Baseball lost a chance to shine during COVID-19

By Anthony Caruso III | Publisher

Baseball had a chance to be one of the sports back following the coronavirus outbreak. Instead, two sides agreed to disagree.

And agreed to disagree…. For months. On Monday night, the Major League Baseball put forth their agreement from March.

Baseball
Baseball (Photo by Pixabay)

Yes, March. Baseball players could have been playing baseball since at least April. However, the players wanted more money.

As a result since the players refused to take less, the sides went three additional months before MLB Commissioner Rob Manfred forced the MLBPA’s hand. And the players are expected to agree to the terms on Tuesday by 5 pm.

Thus, we’re going to have a 60-game season. Far less than what we could have seen had they just agreed to the March terms earlier.

At one point, there was a 100-plus game season being discussed. Now, with the 60-game season, we’re going to have baseball through at least September, before the playoffs start.

We’re going to continue to have baseball games without fans for the foreseeable future. Who knows if there will fans in attendance with some locations still in lock down.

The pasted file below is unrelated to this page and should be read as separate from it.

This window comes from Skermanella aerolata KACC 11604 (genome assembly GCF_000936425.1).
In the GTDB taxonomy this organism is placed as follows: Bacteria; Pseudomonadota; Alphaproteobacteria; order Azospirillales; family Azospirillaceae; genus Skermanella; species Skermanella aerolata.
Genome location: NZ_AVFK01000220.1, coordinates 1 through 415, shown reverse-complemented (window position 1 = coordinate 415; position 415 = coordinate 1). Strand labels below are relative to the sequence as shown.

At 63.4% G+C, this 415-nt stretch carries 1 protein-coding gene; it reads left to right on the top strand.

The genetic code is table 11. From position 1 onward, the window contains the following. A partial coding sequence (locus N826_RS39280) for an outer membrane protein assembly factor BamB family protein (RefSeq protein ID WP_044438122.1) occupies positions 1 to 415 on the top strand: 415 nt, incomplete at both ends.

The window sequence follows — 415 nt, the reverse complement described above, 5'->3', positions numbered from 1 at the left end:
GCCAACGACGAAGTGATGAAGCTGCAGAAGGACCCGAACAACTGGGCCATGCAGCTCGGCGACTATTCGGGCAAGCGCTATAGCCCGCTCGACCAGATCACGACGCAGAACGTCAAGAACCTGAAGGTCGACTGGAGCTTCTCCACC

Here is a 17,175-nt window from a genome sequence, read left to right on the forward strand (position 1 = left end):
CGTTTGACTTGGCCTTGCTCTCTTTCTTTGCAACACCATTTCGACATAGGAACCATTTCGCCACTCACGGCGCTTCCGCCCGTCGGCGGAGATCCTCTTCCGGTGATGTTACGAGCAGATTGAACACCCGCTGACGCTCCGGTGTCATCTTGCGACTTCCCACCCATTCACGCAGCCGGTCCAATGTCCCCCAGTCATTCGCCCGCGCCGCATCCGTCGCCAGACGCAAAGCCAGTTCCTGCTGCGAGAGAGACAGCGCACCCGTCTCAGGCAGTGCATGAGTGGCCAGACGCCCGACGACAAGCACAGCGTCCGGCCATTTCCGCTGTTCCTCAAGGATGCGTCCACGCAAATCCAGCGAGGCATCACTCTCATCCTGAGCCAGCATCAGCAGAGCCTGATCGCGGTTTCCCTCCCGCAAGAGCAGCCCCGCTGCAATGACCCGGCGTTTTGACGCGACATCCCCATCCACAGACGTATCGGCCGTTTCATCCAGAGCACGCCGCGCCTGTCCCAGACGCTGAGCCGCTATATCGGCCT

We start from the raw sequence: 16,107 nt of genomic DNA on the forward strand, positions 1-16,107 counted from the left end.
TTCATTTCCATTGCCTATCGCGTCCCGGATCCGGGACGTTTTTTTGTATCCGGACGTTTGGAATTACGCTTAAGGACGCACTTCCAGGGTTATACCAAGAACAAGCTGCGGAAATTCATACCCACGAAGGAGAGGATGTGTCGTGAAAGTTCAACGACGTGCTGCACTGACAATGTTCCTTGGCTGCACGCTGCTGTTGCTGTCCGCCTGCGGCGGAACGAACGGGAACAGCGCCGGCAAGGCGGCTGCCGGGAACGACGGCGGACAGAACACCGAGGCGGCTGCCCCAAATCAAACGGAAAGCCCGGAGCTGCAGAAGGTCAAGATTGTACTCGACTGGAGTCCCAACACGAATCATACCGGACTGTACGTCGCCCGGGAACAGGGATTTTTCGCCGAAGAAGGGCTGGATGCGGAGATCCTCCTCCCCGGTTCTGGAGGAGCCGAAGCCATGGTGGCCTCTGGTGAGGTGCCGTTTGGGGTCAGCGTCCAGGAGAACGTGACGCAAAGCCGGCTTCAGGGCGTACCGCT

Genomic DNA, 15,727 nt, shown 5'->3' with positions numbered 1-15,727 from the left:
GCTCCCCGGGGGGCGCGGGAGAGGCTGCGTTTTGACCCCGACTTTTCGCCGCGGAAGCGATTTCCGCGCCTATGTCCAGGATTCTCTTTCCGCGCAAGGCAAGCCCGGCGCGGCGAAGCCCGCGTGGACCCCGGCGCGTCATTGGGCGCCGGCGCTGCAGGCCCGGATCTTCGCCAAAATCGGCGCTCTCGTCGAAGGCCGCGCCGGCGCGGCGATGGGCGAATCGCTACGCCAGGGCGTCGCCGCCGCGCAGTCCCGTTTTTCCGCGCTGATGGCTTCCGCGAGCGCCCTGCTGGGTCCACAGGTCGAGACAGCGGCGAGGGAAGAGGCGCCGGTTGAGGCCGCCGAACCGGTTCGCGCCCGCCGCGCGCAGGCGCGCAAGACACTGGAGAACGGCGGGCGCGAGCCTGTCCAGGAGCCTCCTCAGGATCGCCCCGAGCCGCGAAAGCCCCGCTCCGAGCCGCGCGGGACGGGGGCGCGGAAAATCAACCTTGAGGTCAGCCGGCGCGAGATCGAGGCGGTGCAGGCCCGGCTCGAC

And with the spread of the coronavirus in other states, there may be restrictions in place, as well.

Without an MLB agreement in place, ESPN went elsewhere for their baseball fix. They reached an agreement in May to broadcast the Korean Baseball Organization (KBO) in the early morning hours.

Baseball will have a problem on their hands when they do return in July. A lot of the sports will be back at that time. The question will become, will anybody care?

They missed a real good opportunity to bring people to the American Pastime. Likely the fans, who disagreed with the 1994 strike, will likely to refuse to come back to the sport this time around, as well.

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